AMD FreeSync Officially Launches

March 19, 2015 // 5:40 p.m.

Tags: #displayport-adaptive-sync #freesync #graphics-core-next #g-sync #variable-refresh-rate

Companies: #amd

FreeSync vs. G-Sync (cont.)

G-Sync also carries a performance penalty, something Nvidia admits, although it is very slight – even AMD's figures put it at 1-3 percent, not something you're really ever going to notice. Still, it's something AMD claims as another advantage for FreeSync, where there should be no performance loss at all – naturally, independent testing will be needed to verify this. With G-Sync, Nvidia has to poll its module to see if it's okay to send a frame before actually sending it, which introduces a small but measurable (though probably not noticeable) amount of latency. With FreeSync, this middle man effect is eliminated, and the monitor is entirely at the mercy of the GPU for its refresh rate (within the specified range, at least).

AMD FreeSync Officially Launches
Click to enlarge

As a final point of comparison, AMD also highlights that at the top end of the specified dynamic refresh range FreeSync can be used with or without v-sync behaviour, whereas G-Sync is limited to v-sync behaviour only – the two cannot be toggled independently. This means that with G-sync the frame rate can never go above the supported refresh rate of the panel, whereas FreeSync allows you to either lock it like this or exceed it – naturally, this latter option will reintroduce tearing, but some players find it helps reduce the feeling of input lag.

AMD FreeSync Officially Launches
Click to enlarge

For the official launch today, AMD is boasting of 11 currently announced monitors with resolutions ranging from 1080p to 4K and maximum refresh rates from 60Hz to 144Hz. It also claims there are many other products to be announced soon, with up to 20 in the pipeline for 2015 in total and that the interest from vendors and adoption rate has exceeded its expectations.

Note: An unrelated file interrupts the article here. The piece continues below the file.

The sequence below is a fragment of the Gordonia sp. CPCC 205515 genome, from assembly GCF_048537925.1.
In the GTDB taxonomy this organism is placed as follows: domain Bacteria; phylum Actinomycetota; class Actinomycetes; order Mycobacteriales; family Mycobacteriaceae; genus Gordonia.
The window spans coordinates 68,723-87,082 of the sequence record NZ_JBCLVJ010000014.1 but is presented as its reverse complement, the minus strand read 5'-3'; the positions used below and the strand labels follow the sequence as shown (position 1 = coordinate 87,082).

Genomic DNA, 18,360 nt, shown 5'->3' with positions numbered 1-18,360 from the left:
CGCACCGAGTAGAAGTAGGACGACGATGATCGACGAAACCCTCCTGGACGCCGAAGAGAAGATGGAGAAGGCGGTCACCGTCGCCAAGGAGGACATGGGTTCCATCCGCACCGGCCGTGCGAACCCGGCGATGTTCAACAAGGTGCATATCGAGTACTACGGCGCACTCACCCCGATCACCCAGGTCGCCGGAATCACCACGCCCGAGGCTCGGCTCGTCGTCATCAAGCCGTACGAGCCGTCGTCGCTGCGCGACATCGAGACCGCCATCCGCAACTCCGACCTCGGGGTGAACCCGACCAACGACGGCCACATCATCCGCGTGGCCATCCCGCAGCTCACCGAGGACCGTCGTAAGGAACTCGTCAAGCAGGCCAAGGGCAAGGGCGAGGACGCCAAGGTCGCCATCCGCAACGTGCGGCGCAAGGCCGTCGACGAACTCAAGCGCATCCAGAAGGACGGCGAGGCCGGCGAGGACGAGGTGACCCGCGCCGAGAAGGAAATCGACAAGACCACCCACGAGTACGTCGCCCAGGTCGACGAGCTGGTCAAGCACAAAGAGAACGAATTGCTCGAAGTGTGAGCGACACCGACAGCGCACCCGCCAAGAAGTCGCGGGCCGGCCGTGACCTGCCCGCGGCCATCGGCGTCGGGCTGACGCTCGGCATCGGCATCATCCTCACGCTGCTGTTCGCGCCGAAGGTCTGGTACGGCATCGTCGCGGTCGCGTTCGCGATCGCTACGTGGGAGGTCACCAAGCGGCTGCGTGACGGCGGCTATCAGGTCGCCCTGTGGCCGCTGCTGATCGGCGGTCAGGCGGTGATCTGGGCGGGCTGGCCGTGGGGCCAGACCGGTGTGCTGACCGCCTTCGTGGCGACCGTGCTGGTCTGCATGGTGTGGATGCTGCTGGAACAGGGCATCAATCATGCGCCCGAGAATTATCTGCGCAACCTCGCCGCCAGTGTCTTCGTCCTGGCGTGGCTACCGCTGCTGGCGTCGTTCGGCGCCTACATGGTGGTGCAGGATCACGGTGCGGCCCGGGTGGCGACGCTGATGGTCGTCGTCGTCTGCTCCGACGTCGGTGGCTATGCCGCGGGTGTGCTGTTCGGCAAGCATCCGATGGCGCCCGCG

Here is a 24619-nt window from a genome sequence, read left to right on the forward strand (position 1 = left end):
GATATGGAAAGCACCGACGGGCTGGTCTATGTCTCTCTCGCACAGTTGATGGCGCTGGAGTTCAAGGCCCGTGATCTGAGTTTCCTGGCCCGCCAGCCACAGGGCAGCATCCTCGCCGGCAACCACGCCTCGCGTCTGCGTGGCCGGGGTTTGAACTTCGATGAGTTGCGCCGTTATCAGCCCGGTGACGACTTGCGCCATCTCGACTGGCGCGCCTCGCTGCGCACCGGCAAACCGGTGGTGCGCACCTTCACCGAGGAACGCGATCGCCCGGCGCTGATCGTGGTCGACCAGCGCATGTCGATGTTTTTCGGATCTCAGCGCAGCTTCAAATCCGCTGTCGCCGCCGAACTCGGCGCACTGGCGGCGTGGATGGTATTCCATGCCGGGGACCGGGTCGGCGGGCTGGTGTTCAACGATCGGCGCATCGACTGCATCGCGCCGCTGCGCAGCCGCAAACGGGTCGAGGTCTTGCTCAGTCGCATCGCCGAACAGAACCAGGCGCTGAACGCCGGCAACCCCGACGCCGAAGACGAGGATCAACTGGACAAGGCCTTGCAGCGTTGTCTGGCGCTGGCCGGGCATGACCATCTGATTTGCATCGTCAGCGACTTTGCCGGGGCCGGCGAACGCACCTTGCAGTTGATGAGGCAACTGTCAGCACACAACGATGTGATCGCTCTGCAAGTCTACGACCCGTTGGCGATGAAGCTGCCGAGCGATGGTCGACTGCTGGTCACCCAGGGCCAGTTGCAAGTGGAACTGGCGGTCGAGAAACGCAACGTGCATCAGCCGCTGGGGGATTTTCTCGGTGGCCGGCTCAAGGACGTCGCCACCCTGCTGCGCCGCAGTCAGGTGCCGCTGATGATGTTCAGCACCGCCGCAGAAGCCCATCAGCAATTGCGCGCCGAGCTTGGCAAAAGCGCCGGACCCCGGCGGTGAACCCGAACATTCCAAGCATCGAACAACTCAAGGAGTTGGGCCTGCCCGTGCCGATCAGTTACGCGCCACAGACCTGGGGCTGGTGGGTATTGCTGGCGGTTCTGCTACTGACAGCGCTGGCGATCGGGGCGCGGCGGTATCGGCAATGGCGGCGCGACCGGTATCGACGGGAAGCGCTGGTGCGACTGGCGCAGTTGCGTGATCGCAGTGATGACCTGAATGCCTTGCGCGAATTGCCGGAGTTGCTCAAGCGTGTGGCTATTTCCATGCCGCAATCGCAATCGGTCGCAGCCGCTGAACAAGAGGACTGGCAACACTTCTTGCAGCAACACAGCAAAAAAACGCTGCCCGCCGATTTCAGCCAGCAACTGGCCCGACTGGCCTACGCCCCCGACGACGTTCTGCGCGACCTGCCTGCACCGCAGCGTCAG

Interestingly, AMD claims that the FreeSync can technically be used across 9-240Hz, with potential ranges including 36-240Hz, 21-144Hz, 17-120Hz and 9-60Hz. That said, the current upper limit is 144Hz, just as it is with G-Sync, though in both cases this is a limit of display hardware rather than the variable refresh rate technologies themselves. For the lower limit, Nvidia currently has the upper hand, with G-Sync supporting 30-144Hz, while the widest range with FreeSync appears to be 40-144Hz, at least for now. AMD is pushing the idea to manufacturers that the wider the better, and does have a minimum range that its partners have to meet to gain FreeSync certification. It's not sharing this requirement with the public, however, and evidently it doesn't stretch to 30Hz on the lower end.

AMD FreeSync Officially Launches
Click to enlarge

Using FreeSync

Since DisplayPort Adaptive-Sync is an open standard, monitors in theory do not need to be specifically branded as FreeSync in order to support variable refresh rates with supported AMD graphics hardware, unlike with G-Sync. That said, monitors marked as FreeSync will have been seen, tested and approved by AMD itself, and we're not aware of any non-FreeSync Adaptive-Sync panels available or announced, though we'd be happy to be corrected.

As well as an Adaptive-Sync enabled display, those wishing to use FreeSync will need to be running Windows 7 or later. Also, it's only the latest GCN-based products from AMD that have the necessary display hardware within the ASIC to support dynamic refresh rates when gaming. This includes the R7 260 and 260X (and Radeon HD 7790), and R9 285, 290, 290X and 295X2 GPUs, as well as all APUs within the Kaveri family. We were also told that HD 7000, HD 8000 and other R7/R9 series products support FreeSync for power saving and video playback, but not for gaming.

AMD FreeSync Officially Launches
Click to enlarge

You will also need the latest beta driver from AMD's website – 15.3 beta – which should be up now or very soon (remember, single GPU set-ups only at the moment). With the driver installed, it should be a plug and play experience, as the display's EDID (extended display identification data) will let the video source (your graphics card) know that it is FreeSync/Adaptive-Sync capable and communicate the refresh range it supports automatically. This information is read by the driver, and you'll get a pop-up asking you to enable FreeSync, the option for which is also accessible in the Catalyst Control Centre.

Hopefully we'll be able to get some proper hands on time with a FreeSync capable display in the near future. In the meantime, let us know of your own experience if you're an early adopter!
Discuss this in the forums

QUICK COMMENT

Week in review

WEEK IN REVIEW

TOP STORIES

SUGGESTED FOR YOU